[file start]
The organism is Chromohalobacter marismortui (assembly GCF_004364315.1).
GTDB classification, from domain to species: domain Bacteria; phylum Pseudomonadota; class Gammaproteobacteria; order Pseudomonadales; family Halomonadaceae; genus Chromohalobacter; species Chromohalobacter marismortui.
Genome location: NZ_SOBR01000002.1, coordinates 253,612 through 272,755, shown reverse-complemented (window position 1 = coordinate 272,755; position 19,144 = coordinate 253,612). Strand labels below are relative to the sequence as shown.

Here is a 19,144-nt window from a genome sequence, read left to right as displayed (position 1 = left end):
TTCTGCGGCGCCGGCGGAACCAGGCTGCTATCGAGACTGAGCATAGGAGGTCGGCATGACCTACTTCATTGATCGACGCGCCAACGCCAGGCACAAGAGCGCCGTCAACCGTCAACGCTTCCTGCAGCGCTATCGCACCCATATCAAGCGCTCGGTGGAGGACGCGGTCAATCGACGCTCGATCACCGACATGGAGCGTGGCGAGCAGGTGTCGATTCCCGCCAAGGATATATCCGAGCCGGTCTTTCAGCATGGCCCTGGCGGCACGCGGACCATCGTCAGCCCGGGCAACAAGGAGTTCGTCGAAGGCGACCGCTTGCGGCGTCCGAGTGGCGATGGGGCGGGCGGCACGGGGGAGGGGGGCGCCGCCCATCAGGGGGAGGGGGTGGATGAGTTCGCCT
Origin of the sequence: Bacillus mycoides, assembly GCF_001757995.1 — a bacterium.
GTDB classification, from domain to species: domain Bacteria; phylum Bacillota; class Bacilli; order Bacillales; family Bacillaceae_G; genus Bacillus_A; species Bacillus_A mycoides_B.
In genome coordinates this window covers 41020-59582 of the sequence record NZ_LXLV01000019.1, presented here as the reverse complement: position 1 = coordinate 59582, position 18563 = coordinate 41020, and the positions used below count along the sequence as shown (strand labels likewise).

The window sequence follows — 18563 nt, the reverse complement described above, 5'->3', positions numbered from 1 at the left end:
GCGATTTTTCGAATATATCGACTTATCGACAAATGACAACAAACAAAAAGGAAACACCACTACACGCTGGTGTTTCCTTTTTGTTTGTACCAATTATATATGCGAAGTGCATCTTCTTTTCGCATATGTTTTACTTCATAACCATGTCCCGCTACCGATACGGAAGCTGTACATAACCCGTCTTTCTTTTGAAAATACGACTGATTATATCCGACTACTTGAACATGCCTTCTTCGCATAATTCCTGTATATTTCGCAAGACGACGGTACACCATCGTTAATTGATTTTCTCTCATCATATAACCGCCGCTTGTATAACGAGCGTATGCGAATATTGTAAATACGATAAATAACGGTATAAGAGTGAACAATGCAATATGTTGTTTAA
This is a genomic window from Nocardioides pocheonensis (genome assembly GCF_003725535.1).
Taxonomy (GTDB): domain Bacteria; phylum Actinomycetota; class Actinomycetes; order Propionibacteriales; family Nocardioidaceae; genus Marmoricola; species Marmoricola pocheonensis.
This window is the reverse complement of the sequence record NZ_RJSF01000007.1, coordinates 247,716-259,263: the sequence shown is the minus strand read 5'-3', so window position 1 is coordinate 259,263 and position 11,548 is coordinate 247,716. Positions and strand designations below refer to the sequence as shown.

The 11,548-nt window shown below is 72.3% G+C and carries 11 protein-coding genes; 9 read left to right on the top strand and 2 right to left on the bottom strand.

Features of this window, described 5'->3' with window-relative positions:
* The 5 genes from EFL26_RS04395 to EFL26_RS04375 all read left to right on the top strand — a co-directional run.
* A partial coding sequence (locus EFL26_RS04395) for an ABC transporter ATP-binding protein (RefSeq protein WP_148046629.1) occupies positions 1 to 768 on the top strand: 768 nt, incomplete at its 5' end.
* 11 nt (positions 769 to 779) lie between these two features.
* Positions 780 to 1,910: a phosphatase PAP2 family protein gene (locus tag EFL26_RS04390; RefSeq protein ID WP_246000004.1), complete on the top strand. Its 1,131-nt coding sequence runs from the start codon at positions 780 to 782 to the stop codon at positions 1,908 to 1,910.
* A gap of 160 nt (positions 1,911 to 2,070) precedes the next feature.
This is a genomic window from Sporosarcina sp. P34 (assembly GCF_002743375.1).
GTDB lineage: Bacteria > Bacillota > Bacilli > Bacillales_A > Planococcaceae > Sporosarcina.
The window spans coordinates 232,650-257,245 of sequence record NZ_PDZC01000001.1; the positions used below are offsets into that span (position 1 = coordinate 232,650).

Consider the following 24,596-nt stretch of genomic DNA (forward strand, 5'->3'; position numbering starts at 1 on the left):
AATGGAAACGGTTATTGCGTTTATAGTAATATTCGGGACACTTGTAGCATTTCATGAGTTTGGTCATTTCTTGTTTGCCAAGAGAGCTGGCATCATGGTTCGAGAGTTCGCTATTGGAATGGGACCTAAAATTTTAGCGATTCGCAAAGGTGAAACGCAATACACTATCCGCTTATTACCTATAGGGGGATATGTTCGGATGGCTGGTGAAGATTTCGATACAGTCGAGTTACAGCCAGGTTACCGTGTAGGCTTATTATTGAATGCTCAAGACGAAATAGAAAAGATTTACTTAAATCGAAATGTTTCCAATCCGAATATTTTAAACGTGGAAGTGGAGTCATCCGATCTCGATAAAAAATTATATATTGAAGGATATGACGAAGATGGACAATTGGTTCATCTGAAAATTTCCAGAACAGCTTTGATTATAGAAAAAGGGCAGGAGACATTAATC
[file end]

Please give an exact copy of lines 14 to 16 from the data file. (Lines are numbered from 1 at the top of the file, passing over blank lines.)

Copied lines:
The 11,548-nt window shown below is 72.3% G+C and carries 11 protein-coding genes; 9 read left to right on the top strand and 2 right to left on the bottom strand.

Features of this window, described 5'->3' with window-relative positions:
* The 5 genes from EFL26_RS04395 to EFL26_RS04375 all read left to right on the top strand — a co-directional run.